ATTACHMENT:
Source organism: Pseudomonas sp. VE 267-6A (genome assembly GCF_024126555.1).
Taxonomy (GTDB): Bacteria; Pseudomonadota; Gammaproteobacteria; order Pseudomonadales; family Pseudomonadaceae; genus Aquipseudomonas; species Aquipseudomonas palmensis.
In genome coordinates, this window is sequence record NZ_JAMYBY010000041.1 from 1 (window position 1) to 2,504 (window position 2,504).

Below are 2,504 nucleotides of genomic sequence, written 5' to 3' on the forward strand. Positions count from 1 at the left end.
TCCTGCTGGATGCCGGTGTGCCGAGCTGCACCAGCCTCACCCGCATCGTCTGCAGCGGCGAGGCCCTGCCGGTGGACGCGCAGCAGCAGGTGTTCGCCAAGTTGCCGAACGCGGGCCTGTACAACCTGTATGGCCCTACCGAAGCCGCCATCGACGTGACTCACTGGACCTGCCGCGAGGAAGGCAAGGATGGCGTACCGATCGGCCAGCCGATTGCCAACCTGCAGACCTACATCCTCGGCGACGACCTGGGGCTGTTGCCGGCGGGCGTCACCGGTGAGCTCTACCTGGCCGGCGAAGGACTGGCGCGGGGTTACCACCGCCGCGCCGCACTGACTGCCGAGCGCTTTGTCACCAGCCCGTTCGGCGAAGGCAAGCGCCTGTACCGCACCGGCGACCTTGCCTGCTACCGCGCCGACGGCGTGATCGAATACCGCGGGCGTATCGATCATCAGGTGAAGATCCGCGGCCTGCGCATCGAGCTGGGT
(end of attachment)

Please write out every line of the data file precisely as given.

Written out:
Source organism: Pseudomonas sp. VE 267-6A (genome assembly GCF_024126555.1).
Taxonomy (GTDB): Bacteria; Pseudomonadota; Gammaproteobacteria; order Pseudomonadales; family Pseudomonadaceae; genus Aquipseudomonas; species Aquipseudomonas palmensis.
In genome coordinates, this window is sequence record NZ_JAMYBY010000041.1 from 1 (window position 1) to 2,504 (window position 2,504).

Below are 2,504 nucleotides of genomic sequence, written 5' to 3' on the forward strand. Positions count from 1 at the left end.
TCCTGCTGGATGCCGGTGTGCCGAGCTGCACCAGCCTCACCCGCATCGTCTGCAGCGGCGAGGCCCTGCCGGTGGACGCGCAGCAGCAGGTGTTCGCCAAGTTGCCGAACGCGGGCCTGTACAACCTGTATGGCCCTACCGAAGCCGCCATCGACGTGACTCACTGGACCTGCCGCGAGGAAGGCAAGGATGGCGTACCGATCGGCCAGCCGATTGCCAACCTGCAGACCTACATCCTCGGCGACGACCTGGGGCTGTTGCCGGCGGGCGTCACCGGTGAGCTCTACCTGGCCGGCGAAGGACTGGCGCGGGGTTACCACCGCCGCGCCGCACTGACTGCCGAGCGCTTTGTCACCAGCCCGTTCGGCGAAGGCAAGCGCCTGTACCGCACCGGCGACCTTGCCTGCTACCGCGCCGACGGCGTGATCGAATACCGCGGGCGTATCGATCATCAGGTGAAGATCCGCGGCCTGCGCATCGAGCTGGGT